Prairie Memories by Gary Heintz: Check Your Tires Lately?
“Those tires look pretty smooth,” I commented, looking over my father-in-law Don Kutz’s newly purchased ten year old Winnebago motorhome. “If we are going to make the trip to Wisdom, don’t you think you should put new rubber on this?”
“Oh, I don’t know, those tires still show some tread,” Don said. Don had made do with equipment that was always in need of repair on the farm, so his response didn’t surprise me. He was willing to take the chance with tires as bald as a cue ball on a big motorhome.
We loaded up, planning on spending ten days traveling and sightseeing on a trip to Wisdom, Montana, a little community that used to make the nightly winter weather report as the coldest spot in the lower 48 states. Cousin Tom and his new bride lived there when he began his career with the Forest Service. They were getting baptized and wanted me to be part of the ceremony. The first morning we stopped in Hayes for gas. Don, not knowing what kind of mileage the motorhome averaged had filled up in Highmore, and had watched the gas gauge drop on the eighty mile drive to Hayes. We figured out pretty quick we would have to stop for fuel often, since the motorhome only averaged a little over three miles per gallon. I did most of the driving, and kept a close watch on the gas gauge. I would get used to worrying about running out of gas along with blowing a bald tire on the trip. We learned as we traveled, figuring out how to level the motorhome when we camped, filling and emptying tanks and being careful to find places the motorhome could navigate when we stopped for meals along the way.
The trip was going well, aside from the fact that when Don drove he would speed. Several times the vibrating of the motorhome woke me up from a nap in the back bedroom. I just knew one of those bald tires was going to blow as we were traveling up to eighty miles per hour down the freeway. I delegated Jackie to be the monitor on Grandpa Don’s speeding when I was napping.
We spent several June days at Tom’s, one of which he and I rode up to the timberline looking for elk. When we left we drove to West Yellowstone, camping that night in the park. It was a beautiful evening, crisp and cool, and we enjoyed the night around the campfire. The next morning we drove east out of the park, spending some time in Cody, Wyoming, taking in their nightly rodeo and going through the wonderful museum that had recently added the Winchester Firearms collection of rifles to their display. It was all very interesting, but things really got interesting when we left Cody. We had been told to avoid the northern route through the Big Horn Mountains. There was still a lot of snow in the high elevations, and the road had just been opened for the summer, but could still be a snow and ice-packed concern. I don’t remember who was reading the map, but of course we ended up on that road, only realizing it when we started climbing on a narrow, winding road, being able to look out the window over the edge of the mountain. I didn’t see much scenery, focusing instead on keeping the motorhome on our side of that road, envisioning dropping one of those bald tires off the pavement. The conversation in the motorhome went from excited about the wonderful view to concerned about how high up we were getting. The motorhome labored up the seemingly endless winding road, and as we reached the summit, everyone except me uttered a sigh of relief that we would be starting back down. I knew the stress on those bald tires would be extreme as we took the curves on the backside of the mountain, riding the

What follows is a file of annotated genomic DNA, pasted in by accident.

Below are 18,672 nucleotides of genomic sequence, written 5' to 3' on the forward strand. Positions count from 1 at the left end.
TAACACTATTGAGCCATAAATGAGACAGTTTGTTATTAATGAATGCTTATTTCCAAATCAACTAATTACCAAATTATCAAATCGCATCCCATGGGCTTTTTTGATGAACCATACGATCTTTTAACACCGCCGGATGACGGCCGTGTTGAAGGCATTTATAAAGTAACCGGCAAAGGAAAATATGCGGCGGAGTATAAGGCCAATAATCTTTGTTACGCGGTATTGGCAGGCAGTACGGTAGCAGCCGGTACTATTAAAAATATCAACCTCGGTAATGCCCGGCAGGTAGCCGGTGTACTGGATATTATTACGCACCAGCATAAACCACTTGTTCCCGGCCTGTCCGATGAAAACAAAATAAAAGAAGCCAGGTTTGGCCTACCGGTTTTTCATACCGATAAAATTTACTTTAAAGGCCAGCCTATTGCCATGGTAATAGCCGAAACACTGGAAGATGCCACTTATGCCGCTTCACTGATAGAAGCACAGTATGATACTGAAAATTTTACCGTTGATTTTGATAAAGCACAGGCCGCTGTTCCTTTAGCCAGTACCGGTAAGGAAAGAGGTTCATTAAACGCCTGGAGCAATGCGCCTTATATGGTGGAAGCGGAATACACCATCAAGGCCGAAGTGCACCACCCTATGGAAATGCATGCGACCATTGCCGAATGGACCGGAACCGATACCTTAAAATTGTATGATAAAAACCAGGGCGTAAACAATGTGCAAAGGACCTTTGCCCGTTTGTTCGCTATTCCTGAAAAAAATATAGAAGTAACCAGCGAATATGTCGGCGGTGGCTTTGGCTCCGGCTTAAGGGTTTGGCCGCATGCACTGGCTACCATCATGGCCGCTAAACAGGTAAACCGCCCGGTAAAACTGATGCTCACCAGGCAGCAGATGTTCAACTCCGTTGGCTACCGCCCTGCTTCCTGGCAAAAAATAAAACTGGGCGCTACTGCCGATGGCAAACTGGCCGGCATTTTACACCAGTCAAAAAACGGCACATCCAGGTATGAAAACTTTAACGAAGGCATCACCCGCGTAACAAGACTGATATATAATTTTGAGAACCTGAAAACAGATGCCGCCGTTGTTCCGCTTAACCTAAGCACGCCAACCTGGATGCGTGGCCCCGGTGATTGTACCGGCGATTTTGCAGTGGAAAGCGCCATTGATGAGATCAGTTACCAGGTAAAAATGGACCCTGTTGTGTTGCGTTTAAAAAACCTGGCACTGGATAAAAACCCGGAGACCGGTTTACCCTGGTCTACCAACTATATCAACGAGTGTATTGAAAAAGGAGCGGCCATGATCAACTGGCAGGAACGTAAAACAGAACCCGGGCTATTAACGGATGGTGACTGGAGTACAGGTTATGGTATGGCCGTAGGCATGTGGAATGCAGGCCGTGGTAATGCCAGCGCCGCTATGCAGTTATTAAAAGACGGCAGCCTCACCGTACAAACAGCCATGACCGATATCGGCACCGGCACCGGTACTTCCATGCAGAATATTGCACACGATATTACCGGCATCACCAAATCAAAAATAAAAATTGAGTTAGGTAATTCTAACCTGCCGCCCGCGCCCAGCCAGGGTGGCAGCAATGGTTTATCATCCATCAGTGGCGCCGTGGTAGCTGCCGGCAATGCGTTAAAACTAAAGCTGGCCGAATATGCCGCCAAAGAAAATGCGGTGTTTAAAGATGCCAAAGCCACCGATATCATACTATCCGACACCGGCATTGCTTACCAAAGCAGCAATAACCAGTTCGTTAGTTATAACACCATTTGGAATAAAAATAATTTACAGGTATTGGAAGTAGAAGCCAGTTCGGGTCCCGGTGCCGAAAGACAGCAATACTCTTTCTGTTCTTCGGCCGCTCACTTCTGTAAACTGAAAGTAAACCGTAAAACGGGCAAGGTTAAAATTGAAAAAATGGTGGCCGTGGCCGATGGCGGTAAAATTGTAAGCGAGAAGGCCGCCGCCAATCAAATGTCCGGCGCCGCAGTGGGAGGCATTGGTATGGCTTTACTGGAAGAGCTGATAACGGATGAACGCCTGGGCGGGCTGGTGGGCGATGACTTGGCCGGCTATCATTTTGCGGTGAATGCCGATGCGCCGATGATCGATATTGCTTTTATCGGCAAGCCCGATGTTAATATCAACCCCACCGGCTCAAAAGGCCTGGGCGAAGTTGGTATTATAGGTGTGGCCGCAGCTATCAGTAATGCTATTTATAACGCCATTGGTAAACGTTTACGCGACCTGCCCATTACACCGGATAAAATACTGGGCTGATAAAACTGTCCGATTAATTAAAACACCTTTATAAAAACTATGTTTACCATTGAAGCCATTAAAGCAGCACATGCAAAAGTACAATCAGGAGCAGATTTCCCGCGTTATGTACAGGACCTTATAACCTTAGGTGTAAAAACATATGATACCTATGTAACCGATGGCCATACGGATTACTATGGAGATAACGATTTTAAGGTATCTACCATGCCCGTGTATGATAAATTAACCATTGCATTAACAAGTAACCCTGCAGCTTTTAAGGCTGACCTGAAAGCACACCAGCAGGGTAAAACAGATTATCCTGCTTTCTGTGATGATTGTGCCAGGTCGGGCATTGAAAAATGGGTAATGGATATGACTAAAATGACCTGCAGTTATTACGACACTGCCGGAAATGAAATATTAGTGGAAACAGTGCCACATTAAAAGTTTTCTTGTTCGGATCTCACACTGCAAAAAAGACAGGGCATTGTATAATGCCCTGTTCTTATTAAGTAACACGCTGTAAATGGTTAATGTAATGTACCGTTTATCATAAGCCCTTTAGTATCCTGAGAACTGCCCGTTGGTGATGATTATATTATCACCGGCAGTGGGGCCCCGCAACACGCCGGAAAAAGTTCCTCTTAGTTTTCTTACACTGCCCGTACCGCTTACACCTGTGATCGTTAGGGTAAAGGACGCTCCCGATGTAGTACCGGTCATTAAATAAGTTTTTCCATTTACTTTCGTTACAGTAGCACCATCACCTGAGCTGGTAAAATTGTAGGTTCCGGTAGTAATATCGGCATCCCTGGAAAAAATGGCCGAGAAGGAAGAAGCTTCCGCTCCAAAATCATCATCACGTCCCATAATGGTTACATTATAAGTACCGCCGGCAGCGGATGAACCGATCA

brakes and running in a low gear. I could see the headlines in the Pierre paper; “Local Family Drives off the Big Horn Mountains, Because of a Bald Tire Blowing Out”!! After what seemed like hours of driving we arrived in Sheridan, happy to have the big motorhome on level ground again. We were all anxious to get to our homes so we drove straight through, getting into Harrold in the middle of the night. We unloaded my families’ gear, and as Don climbed into the motorhome to drive to Highmore, he casually said, “Told you those tires would last.” I was too tired to do anything but shake my head and smile.
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